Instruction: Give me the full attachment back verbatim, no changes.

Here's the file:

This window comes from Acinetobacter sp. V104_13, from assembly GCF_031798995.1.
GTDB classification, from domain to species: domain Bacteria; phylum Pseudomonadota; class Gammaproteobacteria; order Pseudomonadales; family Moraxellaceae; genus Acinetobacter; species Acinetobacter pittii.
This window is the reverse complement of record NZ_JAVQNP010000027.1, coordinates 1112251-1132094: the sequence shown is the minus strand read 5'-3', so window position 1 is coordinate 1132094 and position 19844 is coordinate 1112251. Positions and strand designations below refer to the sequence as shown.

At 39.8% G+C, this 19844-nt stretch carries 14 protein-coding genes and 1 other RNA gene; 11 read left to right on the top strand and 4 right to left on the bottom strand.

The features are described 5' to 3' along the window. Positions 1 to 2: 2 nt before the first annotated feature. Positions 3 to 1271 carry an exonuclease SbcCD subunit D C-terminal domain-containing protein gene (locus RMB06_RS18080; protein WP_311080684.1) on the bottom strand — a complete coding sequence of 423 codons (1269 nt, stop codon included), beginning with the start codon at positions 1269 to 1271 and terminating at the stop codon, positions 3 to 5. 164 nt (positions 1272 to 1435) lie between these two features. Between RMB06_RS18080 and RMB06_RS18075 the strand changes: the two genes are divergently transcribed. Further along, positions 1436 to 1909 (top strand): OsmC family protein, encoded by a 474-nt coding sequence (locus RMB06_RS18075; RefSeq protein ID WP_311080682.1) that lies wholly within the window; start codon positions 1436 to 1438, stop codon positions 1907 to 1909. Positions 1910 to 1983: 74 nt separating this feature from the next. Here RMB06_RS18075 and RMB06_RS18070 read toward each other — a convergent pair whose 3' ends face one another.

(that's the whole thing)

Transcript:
This window comes from Acinetobacter sp. V104_13, from assembly GCF_031798995.1.
GTDB classification, from domain to species: domain Bacteria; phylum Pseudomonadota; class Gammaproteobacteria; order Pseudomonadales; family Moraxellaceae; genus Acinetobacter; species Acinetobacter pittii.
This window is the reverse complement of record NZ_JAVQNP010000027.1, coordinates 1112251-1132094: the sequence shown is the minus strand read 5'-3', so window position 1 is coordinate 1132094 and position 19844 is coordinate 1112251. Positions and strand designations below refer to the sequence as shown.

At 39.8% G+C, this 19844-nt stretch carries 14 protein-coding genes and 1 other RNA gene; 11 read left to right on the top strand and 4 right to left on the bottom strand.

The features are described 5' to 3' along the window. Positions 1 to 2: 2 nt before the first annotated feature. Positions 3 to 1271 carry an exonuclease SbcCD subunit D C-terminal domain-containing protein gene (locus RMB06_RS18080; protein WP_311080684.1) on the bottom strand — a complete coding sequence of 423 codons (1269 nt, stop codon included), beginning with the start codon at positions 1269 to 1271 and terminating at the stop codon, positions 3 to 5. 164 nt (positions 1272 to 1435) lie between these two features. Between RMB06_RS18080 and RMB06_RS18075 the strand changes: the two genes are divergently transcribed. Further along, positions 1436 to 1909 (top strand): OsmC family protein, encoded by a 474-nt coding sequence (locus RMB06_RS18075; RefSeq protein ID WP_311080682.1) that lies wholly within the window; start codon positions 1436 to 1438, stop codon positions 1907 to 1909. Positions 1910 to 1983: 74 nt separating this feature from the next. Here RMB06_RS18075 and RMB06_RS18070 read toward each other — a convergent pair whose 3' ends face one another.